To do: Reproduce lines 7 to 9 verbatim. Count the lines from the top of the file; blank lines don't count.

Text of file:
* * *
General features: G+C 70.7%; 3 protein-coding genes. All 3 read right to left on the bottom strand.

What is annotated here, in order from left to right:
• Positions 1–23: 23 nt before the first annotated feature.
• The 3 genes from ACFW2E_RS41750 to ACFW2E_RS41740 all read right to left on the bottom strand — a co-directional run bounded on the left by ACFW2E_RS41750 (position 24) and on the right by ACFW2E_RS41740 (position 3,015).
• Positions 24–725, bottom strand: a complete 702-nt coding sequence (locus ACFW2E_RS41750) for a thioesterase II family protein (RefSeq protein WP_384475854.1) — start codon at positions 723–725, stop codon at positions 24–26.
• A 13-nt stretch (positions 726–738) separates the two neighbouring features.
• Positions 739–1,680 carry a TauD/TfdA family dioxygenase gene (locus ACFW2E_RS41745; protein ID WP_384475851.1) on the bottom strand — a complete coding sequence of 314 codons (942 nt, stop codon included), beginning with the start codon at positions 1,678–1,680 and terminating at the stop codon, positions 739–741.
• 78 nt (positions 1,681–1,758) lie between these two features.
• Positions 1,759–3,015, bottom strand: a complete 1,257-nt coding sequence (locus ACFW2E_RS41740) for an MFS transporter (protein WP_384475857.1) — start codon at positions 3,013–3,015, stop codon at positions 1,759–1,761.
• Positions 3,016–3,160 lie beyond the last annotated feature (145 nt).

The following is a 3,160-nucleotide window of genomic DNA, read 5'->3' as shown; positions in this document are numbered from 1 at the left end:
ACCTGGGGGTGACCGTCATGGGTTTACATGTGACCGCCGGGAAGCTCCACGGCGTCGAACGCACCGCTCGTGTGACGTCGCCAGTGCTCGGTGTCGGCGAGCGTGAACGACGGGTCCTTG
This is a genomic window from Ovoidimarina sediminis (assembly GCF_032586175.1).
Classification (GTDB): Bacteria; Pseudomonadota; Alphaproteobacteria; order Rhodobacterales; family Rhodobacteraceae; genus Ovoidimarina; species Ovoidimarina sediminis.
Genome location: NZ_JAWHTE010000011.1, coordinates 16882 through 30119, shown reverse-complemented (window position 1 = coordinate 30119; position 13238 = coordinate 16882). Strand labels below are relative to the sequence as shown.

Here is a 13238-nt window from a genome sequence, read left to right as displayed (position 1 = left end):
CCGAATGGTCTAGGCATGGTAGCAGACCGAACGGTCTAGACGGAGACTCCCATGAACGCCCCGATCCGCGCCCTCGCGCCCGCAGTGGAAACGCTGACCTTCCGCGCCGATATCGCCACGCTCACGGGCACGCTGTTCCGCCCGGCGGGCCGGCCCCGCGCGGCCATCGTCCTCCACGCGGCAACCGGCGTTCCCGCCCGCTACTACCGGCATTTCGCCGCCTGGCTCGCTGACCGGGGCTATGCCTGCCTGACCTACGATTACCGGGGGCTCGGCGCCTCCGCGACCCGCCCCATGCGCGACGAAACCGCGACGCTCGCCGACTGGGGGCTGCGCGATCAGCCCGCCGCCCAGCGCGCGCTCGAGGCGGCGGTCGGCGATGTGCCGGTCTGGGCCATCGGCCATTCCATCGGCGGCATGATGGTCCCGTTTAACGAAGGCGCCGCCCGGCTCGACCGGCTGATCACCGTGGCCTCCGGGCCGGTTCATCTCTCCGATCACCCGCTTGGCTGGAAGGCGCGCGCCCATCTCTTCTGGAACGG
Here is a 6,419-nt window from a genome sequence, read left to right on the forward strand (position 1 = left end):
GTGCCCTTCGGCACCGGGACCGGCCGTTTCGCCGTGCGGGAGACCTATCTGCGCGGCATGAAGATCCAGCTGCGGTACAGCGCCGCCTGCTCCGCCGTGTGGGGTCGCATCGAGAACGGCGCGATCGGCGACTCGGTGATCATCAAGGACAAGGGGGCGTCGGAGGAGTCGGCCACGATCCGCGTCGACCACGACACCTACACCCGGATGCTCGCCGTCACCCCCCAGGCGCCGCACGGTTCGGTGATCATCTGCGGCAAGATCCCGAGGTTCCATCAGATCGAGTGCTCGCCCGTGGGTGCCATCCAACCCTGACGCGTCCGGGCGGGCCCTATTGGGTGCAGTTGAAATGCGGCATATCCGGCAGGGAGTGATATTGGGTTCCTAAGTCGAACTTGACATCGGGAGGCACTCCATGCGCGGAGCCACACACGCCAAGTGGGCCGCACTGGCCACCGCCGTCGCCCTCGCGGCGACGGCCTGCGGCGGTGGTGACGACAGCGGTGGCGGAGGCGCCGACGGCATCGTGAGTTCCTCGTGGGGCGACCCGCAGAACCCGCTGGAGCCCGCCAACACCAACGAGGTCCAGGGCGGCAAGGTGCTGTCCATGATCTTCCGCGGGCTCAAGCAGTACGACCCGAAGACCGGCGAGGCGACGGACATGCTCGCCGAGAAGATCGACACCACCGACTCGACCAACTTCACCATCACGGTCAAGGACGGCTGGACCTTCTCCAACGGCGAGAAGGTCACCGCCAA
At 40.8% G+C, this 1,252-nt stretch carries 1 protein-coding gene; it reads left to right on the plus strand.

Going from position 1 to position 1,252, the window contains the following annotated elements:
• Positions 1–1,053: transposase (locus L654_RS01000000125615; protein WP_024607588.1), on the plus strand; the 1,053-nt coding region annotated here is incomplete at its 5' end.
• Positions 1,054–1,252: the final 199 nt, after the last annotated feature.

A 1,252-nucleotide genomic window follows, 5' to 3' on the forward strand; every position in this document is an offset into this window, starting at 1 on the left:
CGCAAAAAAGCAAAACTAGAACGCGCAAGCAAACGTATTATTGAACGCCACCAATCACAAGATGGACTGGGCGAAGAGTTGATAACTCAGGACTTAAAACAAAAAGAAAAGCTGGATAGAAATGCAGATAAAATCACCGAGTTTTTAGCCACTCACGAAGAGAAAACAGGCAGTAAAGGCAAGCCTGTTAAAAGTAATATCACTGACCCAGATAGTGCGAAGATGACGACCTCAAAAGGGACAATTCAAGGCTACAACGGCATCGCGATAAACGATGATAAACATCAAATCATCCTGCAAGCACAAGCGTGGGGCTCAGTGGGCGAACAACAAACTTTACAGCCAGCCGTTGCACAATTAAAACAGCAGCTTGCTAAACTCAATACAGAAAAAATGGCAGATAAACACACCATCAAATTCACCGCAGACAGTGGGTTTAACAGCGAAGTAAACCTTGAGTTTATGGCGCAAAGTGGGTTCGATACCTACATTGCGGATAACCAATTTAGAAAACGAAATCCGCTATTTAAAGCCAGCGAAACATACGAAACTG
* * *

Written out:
• Positions 739–1,680 carry a TauD/TfdA family dioxygenase gene (locus ACFW2E_RS41745; protein ID WP_384475851.1) on the bottom strand — a complete coding sequence of 314 codons (942 nt, stop codon included), beginning with the start codon at positions 1,678–1,680 and terminating at the stop codon, positions 739–741.
• 78 nt (positions 1,681–1,758) lie between these two features.
• Positions 1,759–3,015, bottom strand: a complete 1,257-nt coding sequence (locus ACFW2E_RS41740) for an MFS transporter (protein WP_384475857.1) — start codon at positions 3,013–3,015, stop codon at positions 1,759–1,761.